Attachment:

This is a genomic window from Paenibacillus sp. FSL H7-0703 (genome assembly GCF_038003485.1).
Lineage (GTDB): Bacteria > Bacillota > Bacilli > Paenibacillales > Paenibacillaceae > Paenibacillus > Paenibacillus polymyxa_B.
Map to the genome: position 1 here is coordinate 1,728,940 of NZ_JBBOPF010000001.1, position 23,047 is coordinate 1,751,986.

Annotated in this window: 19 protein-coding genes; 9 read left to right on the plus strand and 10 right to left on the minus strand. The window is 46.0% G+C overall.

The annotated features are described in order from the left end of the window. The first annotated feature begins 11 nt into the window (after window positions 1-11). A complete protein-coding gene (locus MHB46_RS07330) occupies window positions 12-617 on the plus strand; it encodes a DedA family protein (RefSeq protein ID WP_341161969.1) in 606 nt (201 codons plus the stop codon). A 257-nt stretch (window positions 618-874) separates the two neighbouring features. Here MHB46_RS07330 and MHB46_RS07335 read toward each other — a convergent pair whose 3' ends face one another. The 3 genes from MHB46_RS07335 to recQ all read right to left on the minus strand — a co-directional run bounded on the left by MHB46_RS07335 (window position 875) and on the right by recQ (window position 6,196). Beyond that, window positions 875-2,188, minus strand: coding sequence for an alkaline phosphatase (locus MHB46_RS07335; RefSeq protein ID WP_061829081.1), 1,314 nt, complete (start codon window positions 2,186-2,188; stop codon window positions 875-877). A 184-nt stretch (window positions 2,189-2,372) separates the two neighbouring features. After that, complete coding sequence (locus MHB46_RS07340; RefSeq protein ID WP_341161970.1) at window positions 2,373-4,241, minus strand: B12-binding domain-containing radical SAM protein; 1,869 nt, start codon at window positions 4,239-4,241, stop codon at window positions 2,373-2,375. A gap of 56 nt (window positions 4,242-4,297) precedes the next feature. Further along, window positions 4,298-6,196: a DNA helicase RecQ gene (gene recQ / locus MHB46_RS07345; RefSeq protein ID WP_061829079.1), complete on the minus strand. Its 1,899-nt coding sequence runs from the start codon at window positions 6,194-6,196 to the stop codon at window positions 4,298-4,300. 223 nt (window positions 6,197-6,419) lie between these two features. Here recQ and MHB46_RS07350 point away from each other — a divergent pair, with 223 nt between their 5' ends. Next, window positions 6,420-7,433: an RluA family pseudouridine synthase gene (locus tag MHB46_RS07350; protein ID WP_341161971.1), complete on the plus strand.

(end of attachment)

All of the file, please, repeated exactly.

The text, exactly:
This is a genomic window from Paenibacillus sp. FSL H7-0703 (genome assembly GCF_038003485.1).
Lineage (GTDB): Bacteria > Bacillota > Bacilli > Paenibacillales > Paenibacillaceae > Paenibacillus > Paenibacillus polymyxa_B.
Map to the genome: position 1 here is coordinate 1,728,940 of NZ_JBBOPF010000001.1, position 23,047 is coordinate 1,751,986.

Annotated in this window: 19 protein-coding genes; 9 read left to right on the plus strand and 10 right to left on the minus strand. The window is 46.0% G+C overall.

The annotated features are described in order from the left end of the window. The first annotated feature begins 11 nt into the window (after window positions 1-11). A complete protein-coding gene (locus MHB46_RS07330) occupies window positions 12-617 on the plus strand; it encodes a DedA family protein (RefSeq protein ID WP_341161969.1) in 606 nt (201 codons plus the stop codon). A 257-nt stretch (window positions 618-874) separates the two neighbouring features. Here MHB46_RS07330 and MHB46_RS07335 read toward each other — a convergent pair whose 3' ends face one another. The 3 genes from MHB46_RS07335 to recQ all read right to left on the minus strand — a co-directional run bounded on the left by MHB46_RS07335 (window position 875) and on the right by recQ (window position 6,196). Beyond that, window positions 875-2,188, minus strand: coding sequence for an alkaline phosphatase (locus MHB46_RS07335; RefSeq protein ID WP_061829081.1), 1,314 nt, complete (start codon window positions 2,186-2,188; stop codon window positions 875-877). A 184-nt stretch (window positions 2,189-2,372) separates the two neighbouring features. After that, complete coding sequence (locus MHB46_RS07340; RefSeq protein ID WP_341161970.1) at window positions 2,373-4,241, minus strand: B12-binding domain-containing radical SAM protein; 1,869 nt, start codon at window positions 4,239-4,241, stop codon at window positions 2,373-2,375. A gap of 56 nt (window positions 4,242-4,297) precedes the next feature. Further along, window positions 4,298-6,196: a DNA helicase RecQ gene (gene recQ / locus MHB46_RS07345; RefSeq protein ID WP_061829079.1), complete on the minus strand. Its 1,899-nt coding sequence runs from the start codon at window positions 6,194-6,196 to the stop codon at window positions 4,298-4,300. 223 nt (window positions 6,197-6,419) lie between these two features. Here recQ and MHB46_RS07350 point away from each other — a divergent pair, with 223 nt between their 5' ends. Next, window positions 6,420-7,433: an RluA family pseudouridine synthase gene (locus tag MHB46_RS07350; protein ID WP_341161971.1), complete on the plus strand.